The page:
After all, fairy tales remain the same over time. An idea that the script by Rita Hsiao, Jessie Nelson and Adam Shankman explores from the perspective of the fracture in everlasting love. And again, the plot shows how Giselle’s happy life becomes somewhat opaque, as if the glow of magic was slowly fading. The character — which Amy Adams reprises with forced, unconvincing enthusiasm — seems bewildered and confused. Her until she makes a decision. “The best thing is to find our own fairy tale,” she insists, and finally the family ends up leaving New York.
But in the town of Monroeville — whose welcome billboard promises that “fairy tales come true” — the family’s situation does not improve. With a dream house falling apart and Malvina Monroe (Maya Rudolph) turned into a malicious enemy, Giselle finds herself in the eye of the storm. Disenchanted: Giselle Returns insists on the idea that perhaps everyday life is too hard for this princess who went beyond “and they ate partridges”.
Finally, the inevitable happens. Morgan ends up rebelling, distraught, dazed, and in the midst of changes she doesn’t understand either. “You’re not my mother!” she yells at Giselle. And that’s when the idyllic story seems to break completely. Disenchanted: Giselle Returns attempts to create a rare deconstruction of its original premise. Also, using Giselle and Morgan as parts of the same perception of change.
The first years of the teenager’s youth are the indication that another story has just begun. For Giselle, small changes are painful. The script plays with the idea that fairy tales can only captivate if they remain intact. So Giselle’s and her family is about to end.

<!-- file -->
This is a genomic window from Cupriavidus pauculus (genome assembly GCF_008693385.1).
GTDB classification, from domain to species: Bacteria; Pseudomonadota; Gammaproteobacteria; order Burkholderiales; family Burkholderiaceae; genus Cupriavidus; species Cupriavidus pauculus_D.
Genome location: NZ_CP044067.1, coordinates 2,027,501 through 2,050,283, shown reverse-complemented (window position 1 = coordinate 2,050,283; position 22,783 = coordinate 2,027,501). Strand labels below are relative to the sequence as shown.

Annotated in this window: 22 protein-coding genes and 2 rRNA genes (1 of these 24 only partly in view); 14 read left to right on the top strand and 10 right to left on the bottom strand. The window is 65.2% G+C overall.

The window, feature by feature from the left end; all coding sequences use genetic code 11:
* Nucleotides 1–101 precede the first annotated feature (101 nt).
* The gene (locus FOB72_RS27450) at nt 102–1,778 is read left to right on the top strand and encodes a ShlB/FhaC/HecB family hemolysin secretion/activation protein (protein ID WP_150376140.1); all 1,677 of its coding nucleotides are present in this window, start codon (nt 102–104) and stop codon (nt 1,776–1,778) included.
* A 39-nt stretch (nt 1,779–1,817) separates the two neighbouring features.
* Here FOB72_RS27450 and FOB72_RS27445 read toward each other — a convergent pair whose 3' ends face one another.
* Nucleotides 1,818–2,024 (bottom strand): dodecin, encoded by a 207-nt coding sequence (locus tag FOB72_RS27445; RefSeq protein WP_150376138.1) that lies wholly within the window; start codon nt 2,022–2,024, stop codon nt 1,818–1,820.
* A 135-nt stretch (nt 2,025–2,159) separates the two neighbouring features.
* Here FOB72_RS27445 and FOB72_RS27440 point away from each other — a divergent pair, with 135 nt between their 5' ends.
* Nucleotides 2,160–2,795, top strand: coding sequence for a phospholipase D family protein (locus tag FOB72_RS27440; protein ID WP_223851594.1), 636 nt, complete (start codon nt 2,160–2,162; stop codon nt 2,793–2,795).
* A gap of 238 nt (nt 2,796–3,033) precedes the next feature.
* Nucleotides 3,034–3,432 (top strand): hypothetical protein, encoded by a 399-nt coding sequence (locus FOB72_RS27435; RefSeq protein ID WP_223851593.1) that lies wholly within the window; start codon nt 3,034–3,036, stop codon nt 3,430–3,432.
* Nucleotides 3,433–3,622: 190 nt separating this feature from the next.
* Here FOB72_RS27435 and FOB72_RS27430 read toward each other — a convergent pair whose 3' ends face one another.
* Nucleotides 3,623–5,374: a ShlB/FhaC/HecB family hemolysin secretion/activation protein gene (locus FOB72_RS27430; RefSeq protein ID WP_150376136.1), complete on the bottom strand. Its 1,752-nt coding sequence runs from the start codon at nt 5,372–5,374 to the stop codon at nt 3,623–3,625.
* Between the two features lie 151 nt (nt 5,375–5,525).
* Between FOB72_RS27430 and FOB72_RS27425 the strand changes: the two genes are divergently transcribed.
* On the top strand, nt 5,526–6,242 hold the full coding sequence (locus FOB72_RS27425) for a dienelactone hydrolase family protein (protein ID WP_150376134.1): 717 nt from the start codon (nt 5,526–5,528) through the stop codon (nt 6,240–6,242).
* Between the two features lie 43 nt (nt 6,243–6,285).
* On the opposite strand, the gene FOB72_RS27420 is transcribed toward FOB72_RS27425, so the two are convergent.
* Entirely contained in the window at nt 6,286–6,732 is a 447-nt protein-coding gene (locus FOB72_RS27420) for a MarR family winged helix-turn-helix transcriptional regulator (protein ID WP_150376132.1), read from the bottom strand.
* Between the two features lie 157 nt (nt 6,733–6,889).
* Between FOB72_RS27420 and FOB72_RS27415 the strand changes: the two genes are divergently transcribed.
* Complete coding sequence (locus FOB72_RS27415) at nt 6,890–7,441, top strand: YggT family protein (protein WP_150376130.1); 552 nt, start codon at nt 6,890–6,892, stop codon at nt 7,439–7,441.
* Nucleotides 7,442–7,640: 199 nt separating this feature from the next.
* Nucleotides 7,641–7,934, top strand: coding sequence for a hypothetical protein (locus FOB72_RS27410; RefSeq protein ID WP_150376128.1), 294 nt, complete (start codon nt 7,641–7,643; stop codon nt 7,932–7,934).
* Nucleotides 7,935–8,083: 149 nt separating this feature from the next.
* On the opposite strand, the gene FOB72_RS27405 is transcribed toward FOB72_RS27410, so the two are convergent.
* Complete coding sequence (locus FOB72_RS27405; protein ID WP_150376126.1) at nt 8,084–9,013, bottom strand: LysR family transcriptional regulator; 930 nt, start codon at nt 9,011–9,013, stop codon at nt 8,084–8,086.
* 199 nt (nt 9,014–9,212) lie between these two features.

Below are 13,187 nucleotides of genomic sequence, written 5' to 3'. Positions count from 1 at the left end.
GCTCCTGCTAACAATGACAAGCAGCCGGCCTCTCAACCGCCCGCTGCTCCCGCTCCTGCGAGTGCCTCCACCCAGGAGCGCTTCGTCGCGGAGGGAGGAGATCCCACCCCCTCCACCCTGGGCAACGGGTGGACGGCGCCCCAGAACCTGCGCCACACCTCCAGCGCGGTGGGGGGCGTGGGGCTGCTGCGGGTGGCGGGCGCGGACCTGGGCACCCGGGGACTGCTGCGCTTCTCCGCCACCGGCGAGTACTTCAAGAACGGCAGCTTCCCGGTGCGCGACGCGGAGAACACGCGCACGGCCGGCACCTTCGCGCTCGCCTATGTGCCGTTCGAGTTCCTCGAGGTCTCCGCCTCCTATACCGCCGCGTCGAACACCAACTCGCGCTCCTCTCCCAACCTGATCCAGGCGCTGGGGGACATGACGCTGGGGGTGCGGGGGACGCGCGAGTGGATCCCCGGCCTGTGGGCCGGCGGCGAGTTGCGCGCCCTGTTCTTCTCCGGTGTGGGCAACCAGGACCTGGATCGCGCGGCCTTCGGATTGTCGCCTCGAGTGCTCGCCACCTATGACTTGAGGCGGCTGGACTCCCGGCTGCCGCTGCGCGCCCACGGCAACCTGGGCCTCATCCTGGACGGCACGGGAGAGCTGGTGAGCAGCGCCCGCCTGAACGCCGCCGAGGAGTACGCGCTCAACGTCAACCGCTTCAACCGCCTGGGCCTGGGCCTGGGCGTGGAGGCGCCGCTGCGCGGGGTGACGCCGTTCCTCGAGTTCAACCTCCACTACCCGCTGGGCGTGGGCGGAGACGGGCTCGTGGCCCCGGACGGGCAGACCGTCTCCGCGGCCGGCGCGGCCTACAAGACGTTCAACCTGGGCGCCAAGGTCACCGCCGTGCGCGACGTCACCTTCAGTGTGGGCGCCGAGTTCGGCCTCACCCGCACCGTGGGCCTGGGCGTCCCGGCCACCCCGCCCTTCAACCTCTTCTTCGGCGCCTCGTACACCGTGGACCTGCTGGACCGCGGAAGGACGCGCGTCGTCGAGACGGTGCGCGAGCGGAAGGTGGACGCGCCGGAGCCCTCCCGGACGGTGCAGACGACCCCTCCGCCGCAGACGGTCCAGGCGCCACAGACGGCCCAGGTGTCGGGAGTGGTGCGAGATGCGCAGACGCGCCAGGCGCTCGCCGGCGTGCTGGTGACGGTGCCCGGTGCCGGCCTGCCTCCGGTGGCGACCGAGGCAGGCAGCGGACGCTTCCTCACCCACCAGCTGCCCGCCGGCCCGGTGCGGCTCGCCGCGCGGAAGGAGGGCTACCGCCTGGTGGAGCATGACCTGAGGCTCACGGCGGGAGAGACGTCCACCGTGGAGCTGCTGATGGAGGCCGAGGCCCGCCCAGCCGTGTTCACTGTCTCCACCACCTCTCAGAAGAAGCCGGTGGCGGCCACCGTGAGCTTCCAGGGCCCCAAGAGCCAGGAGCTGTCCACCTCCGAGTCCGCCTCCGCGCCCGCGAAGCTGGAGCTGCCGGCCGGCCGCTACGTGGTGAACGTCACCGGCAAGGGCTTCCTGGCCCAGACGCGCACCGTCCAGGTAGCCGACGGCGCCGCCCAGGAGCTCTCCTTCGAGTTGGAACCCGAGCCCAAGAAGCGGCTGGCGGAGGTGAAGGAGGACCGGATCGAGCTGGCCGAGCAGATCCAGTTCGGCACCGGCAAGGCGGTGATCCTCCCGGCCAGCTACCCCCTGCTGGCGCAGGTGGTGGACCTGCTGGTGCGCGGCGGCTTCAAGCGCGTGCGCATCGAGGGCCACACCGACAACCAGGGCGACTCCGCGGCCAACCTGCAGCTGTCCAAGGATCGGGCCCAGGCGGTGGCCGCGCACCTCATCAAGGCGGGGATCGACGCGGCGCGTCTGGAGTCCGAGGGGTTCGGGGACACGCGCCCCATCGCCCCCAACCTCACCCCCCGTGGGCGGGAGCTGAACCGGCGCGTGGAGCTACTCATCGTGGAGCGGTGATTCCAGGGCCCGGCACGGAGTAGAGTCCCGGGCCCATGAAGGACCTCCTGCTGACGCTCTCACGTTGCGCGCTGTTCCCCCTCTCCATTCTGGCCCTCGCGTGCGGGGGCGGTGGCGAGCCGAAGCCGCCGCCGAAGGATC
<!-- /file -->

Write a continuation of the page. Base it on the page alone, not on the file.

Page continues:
The return to the origins of Disenchanted: Giselle Returns
What ends up happening when a wish brings magic back to the life of the devastated princess. For your second leg, Disenchanted: Giselle Returns he recognizes the place he comes from and walks a path contrary to that of his original story. If in the 2007 narration Giselle fled Andalasia, his more adult version just wants to return to the idyllic country where everything is possible. It achieves this with a predictable and bland plot twist that is perhaps the weakest point in a messy plot.
The path becomes predictable: Giselle lives her fairy tale again. The one who dreamed and longed for as a woman in the real world. Animals can talk, magic is everywhere, and Morgan recaptured his fragile naiveté. However, everything comes at a price, especially when Andalasia’s power becomes uncontrollable. Malvina becomes the monarch of a small and claustrophobic kingdom and Giselle, her worst nightmare. In the great idyllic stories, no stepmother has a good heart, so the promise of happiness turns into a nightmare.
For your second leg, Disenchanted: Giselle Returns reaches its best moments. Giselle transforms into a villain so charismatic as to surprise. Robert as a hero who must fight against giants and Morgan as a princess capable of saving Andalasia from destruction. But the plot wastes what could be a great parody of absolute good and inevitable evil in favor of predictable jokes. Little by little, the film loses charm and personality in favor of its need to narrate — again — its original story.
And everyone was happy, at least for a while.
Disenchanted: Giselle Returns it has all the elements to delve into the witty universe of the 2007 hit, but it’s really just an unnecessary addition. Not for lack of effort on the part of its cast, but for the script’s need to generalize and not dare to delve into its most ingenious ideas.
For his ending sequences, Disenchanted: Giselle Returns it’s a strange combination between a weak parody and a dull joke. Perhaps the worst that can be said of a film that was born precisely to make fun of the great love stories in fairy tales.